The feminist tide that runs through Latin America, as well as the debates over the legalization of cannabis in the region, has given them visibility. In Mexico, their voices are increasingly present in the streets, on social networks, through collectives and associations that promote the medicinal or recreational use of the plant, spaces from which they also seek to break with stigmas and demand legalization with a gender perspective.
Karen growcia is one of them. Three years ago, tired of being stigmatized and taking risks for clandestinely obtaining marijuana, she decided to adapt her backyard and a corner indoors to grow her own plants. « Because of the need to stop risking my life by going to look for cannabis in places where they are not recommended for a woman and to stop consuming things that we do not know what they have, that is why my desire to start growing », he says.
A member of the Puerto Rican collective YunqueCrew, mother of an eight-year-old girl and a consumer for 10 years, she has found in cannabis a way to cope with exhausting maternal care and menstrual pain: “as a mother, one suffers a lot of stress; you are undertaking and you are very moved, this serves for stress. In menstrual cycles, instead of taking a pill, I smoke a joint or use CBD, the medicinal part, to calm my nerves and pains ”.
Jesica Maravilla « marnúñ », who participates taking care of the garden in the 420 plant installed outside the Senate of the Republic for a year, also considers that it is a plant that nourishes the female body.
Others have been enjoying its medicinal benefits for years, even if that means going against the medical structure. It is the case of Erandeni « Gi », who has been using marijuana for eight years to control epilepsy. This girl who collaborates in the social networks of the 420 plant says that it was her doctor who unofficially suggested drinking it in tea to alleviate insomnia and epileptic seizures, then she discovered the oil that changed her life.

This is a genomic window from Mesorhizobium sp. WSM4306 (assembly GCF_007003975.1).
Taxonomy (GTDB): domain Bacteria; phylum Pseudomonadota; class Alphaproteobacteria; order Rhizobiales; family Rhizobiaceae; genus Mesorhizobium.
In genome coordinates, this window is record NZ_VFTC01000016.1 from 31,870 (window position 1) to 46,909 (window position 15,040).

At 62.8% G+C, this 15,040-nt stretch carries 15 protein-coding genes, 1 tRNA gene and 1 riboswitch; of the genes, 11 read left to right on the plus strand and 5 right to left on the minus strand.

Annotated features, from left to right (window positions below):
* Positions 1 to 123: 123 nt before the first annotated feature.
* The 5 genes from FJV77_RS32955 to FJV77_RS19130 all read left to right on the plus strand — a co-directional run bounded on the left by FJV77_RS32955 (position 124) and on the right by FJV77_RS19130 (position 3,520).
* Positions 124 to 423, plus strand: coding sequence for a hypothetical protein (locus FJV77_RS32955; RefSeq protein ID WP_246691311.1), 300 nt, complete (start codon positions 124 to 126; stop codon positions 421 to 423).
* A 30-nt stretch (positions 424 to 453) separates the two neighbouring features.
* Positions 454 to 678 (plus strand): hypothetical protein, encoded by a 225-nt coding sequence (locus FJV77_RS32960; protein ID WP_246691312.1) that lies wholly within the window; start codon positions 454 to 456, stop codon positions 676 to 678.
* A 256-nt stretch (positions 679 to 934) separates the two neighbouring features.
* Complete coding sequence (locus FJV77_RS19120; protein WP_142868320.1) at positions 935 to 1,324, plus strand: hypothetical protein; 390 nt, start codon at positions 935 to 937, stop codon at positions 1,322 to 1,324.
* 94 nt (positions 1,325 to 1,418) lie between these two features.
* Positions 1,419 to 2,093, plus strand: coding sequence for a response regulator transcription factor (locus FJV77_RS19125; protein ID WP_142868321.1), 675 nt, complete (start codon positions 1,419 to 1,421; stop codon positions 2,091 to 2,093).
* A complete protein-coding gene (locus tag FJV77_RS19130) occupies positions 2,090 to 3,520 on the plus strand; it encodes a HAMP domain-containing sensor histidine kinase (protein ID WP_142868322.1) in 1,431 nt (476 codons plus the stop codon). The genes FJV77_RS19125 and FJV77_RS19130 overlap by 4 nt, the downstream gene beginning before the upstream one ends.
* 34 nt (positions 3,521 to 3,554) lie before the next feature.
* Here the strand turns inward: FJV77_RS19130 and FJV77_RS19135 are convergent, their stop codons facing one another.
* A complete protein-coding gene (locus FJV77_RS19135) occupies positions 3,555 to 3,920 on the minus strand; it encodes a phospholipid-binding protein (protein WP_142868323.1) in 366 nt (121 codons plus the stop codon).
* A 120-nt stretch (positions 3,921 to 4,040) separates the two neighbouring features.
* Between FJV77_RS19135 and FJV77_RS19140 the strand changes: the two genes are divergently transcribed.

« Little by little I was able to stop the medication without having problems, I have a good life and I am not taking other alternative medications. I don’t know if it works for everyone, but it does for me, and it is important that others understand the benefits, » he says.
Spreading the healing properties of cannabis and debunking the myths that demonize it is precisely the mission of The Sisters of the Valley, a movement of cannabis “nuns” born in California, which has partners in Mexico and other countries. For four years, the sisters Camilla and Luna They took the habit that characterizes the group and has dedicated themselves to promoting and marketing medicinal products in the country.
Wearing the habit is symbolic, they are not religious, but their life is governed by respect for nature, and the elaboration of their products follows a particular ritual: “Our plants and products are made under lunar cycles, it is part of our rules and commitments; It is medicine and we care that it has the best of us; we do ceremonies between lunar cycles and the production of our medicine ”, he explains Camilla Valley, activist and founder of the group in Mexico.
Its medicinal properties are mainly anti-inflammatory, which is why it acts against joint pain, migraines and menstrual cramps, explains Luna, who also studies biomedicine.
From other international associations such as ‘Mother Cultivate ‘Mothers from different Latin American countries whose children suffer from epilepsy or other pathologies have been fighting for years so that access to cannabis oil, seeds of the plant and their self-cultivation are decriminalized. Thus they have also managed to weave a network of collective care.